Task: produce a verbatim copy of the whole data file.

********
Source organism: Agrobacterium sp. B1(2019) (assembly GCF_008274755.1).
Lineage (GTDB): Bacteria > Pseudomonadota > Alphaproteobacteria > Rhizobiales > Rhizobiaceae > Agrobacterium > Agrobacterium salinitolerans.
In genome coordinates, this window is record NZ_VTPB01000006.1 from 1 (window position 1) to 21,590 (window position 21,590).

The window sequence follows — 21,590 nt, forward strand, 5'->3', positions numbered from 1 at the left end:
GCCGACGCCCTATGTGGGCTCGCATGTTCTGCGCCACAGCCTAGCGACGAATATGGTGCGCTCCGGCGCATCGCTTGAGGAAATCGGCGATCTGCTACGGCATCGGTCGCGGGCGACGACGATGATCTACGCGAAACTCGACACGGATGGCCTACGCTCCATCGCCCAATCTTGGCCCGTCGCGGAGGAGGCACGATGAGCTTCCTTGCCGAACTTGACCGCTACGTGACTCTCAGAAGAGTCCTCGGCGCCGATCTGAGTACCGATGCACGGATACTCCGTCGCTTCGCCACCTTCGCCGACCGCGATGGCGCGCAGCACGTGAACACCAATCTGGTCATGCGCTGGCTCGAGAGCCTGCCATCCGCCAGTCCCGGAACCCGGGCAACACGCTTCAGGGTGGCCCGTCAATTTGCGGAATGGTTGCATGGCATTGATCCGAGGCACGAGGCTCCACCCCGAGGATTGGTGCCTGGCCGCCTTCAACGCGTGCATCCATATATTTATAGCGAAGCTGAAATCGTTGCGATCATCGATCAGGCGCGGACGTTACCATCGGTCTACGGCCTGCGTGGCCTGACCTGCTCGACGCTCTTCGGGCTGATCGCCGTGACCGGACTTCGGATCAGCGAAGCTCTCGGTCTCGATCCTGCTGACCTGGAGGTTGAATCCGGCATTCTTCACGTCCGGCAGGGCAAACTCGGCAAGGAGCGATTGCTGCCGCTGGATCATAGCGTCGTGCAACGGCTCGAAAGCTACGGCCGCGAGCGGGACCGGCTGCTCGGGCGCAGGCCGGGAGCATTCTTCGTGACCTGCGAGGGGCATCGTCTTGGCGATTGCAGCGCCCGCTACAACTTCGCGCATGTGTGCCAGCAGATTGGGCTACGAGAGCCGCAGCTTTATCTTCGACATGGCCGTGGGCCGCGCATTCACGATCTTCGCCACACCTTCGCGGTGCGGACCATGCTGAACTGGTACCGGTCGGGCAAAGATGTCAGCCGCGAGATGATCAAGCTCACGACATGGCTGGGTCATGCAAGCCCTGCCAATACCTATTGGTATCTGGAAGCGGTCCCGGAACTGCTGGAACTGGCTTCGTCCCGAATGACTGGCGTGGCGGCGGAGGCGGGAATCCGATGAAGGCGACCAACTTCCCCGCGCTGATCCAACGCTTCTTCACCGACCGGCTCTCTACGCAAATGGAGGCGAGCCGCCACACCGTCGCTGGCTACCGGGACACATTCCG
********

Source organism: Agrobacterium sp. B1(2019) (assembly GCF_008274755.1).
Lineage (GTDB): Bacteria > Pseudomonadota > Alphaproteobacteria > Rhizobiales > Rhizobiaceae > Agrobacterium > Agrobacterium salinitolerans.
In genome coordinates, this window is record NZ_VTPB01000006.1 from 1 (window position 1) to 21,590 (window position 21,590).

The window sequence follows — 21,590 nt, forward strand, 5'->3', positions numbered from 1 at the left end:
GCCGACGCCCTATGTGGGCTCGCATGTTCTGCGCCACAGCCTAGCGACGAATATGGTGCGCTCCGGCGCATCGCTTGAGGAAATCGGCGATCTGCTACGGCATCGGTCGCGGGCGACGACGATGATCTACGCGAAACTCGACACGGATGGCCTACGCTCCATCGCCCAATCTTGGCCCGTCGCGGAGGAGGCACGATGAGCTTCCTTGCCGAACTTGACCGCTACGTGACTCTCAGAAGAGTCCTCGGCGCCGATCTGAGTACCGATGCACGGATACTCCGTCGCTTCGCCACCTTCGCCGACCGCGATGGCGCGCAGCACGTGAACACCAATCTGGTCATGCGCTGGCTCGAGAGCCTGCCATCCGCCAGTCCCGGAACCCGGGCAACACGCTTCAGGGTGGCCCGTCAATTTGCGGAATGGTTGCATGGCATTGATCCGAGGCACGAGGCTCCACCCCGAGGATTGGTGCCTGGCCGCCTTCAACGCGTGCATCCATATATTTATAGCGAAGCTGAAATCGTTGCGATCATCGATCAGGCGCGGACGTTACCATCGGTCTACGGCCTGCGTGGCCTGACCTGCTCGACGCTCTTCGGGCTGATCGCCGTGACCGGACTTCGGATCAGCGAAGCTCTCGGTCTCGATCCTGCTGACCTGGAGGTTGAATCCGGCATTCTTCACGTCCGGCAGGGCAAACTCGGCAAGGAGCGATTGCTGCCGCTGGATCATAGCGTCGTGCAACGGCTCGAAAGCTACGGCCGCGAGCGGGACCGGCTGCTCGGGCGCAGGCCGGGAGCATTCTTCGTGACCTGCGAGGGGCATCGTCTTGGCGATTGCAGCGCCCGCTACAACTTCGCGCATGTGTGCCAGCAGATTGGGCTACGAGAGCCGCAGCTTTATCTTCGACATGGCCGTGGGCCGCGCATTCACGATCTTCGCCACACCTTCGCGGTGCGGACCATGCTGAACTGGTACCGGTCGGGCAAAGATGTCAGCCGCGAGATGATCAAGCTCACGACATGGCTGGGTCATGCAAGCCCTGCCAATACCTATTGGTATCTGGAAGCGGTCCCGGAACTGCTGGAACTGGCTTCGTCCCGAATGACTGGCGTGGCGGCGGAGGCGGGAATCCGATGAAGGCGACCAACTTCCCCGCGCTGATCCAACGCTTCTTCACCGACCGGCTCTCTACGCAAATGGAGGCGAGCCGCCACACCGTCGCTGGCTACCGGGACACATTCCG